There probably won’t be a more enthusiastic performer at the festival this weekend than Olly Alexander, the lead singer and central reason for the British synth-pop band Years & Years. Dressed in knit boxer trunks, a cropped tank top, thicks chains, and sporting a red coiffure, Alexander was so beside himself with joy at having the opportunity to hold down the late afternoon slot at the Green Stage, that he couldn’t stop talking about it. He preened for the TV cameras and every so often who scoot out to the end of the stage to catch a glimpse of himself on the jumbotron. “Kawaii!” a Japanese guy next to me screamed in appreciation.
It helps that Alexander is a great, idiosyncratic dancer, because his pop is really post-house R&B with full attention paid to rave culture. Every song passes through a break beat on the way from lyric to chorus. “Karma” was, in fact, one extended break beat. The audience grooved as one.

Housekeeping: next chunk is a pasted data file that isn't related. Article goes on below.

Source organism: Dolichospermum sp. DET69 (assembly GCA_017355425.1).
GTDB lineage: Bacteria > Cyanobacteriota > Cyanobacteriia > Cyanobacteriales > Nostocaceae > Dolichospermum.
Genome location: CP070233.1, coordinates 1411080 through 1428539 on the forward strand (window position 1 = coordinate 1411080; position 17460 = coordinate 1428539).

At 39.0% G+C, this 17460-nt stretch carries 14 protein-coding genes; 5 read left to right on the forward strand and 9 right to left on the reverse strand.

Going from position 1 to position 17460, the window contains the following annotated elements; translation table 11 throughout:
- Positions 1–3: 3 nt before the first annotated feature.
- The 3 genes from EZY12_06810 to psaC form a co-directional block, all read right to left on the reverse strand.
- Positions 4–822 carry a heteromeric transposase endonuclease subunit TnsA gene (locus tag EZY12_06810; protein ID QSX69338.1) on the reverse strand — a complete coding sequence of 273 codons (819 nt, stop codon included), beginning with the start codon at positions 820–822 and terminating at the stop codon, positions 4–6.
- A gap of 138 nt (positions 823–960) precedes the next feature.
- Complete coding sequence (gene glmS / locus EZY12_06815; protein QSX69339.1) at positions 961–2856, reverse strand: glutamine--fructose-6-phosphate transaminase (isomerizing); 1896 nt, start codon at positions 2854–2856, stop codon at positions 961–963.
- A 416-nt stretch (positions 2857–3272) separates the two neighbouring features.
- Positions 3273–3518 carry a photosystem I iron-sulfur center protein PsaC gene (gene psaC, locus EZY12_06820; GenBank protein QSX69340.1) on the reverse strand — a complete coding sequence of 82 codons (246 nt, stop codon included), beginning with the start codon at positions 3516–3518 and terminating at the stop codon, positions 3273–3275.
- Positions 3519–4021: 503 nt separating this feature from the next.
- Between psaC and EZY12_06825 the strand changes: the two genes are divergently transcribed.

Though the set was occasionally interrupted by a balled, the bulk of the material was essentially quiet storm taken to its salacious conclusions. Sex wasn’t mentioned outright, but even the backup singers busted some pretty suggestive moves. “I don’t want this gig to ever end,” Alexander said near the end. Good sex is like that.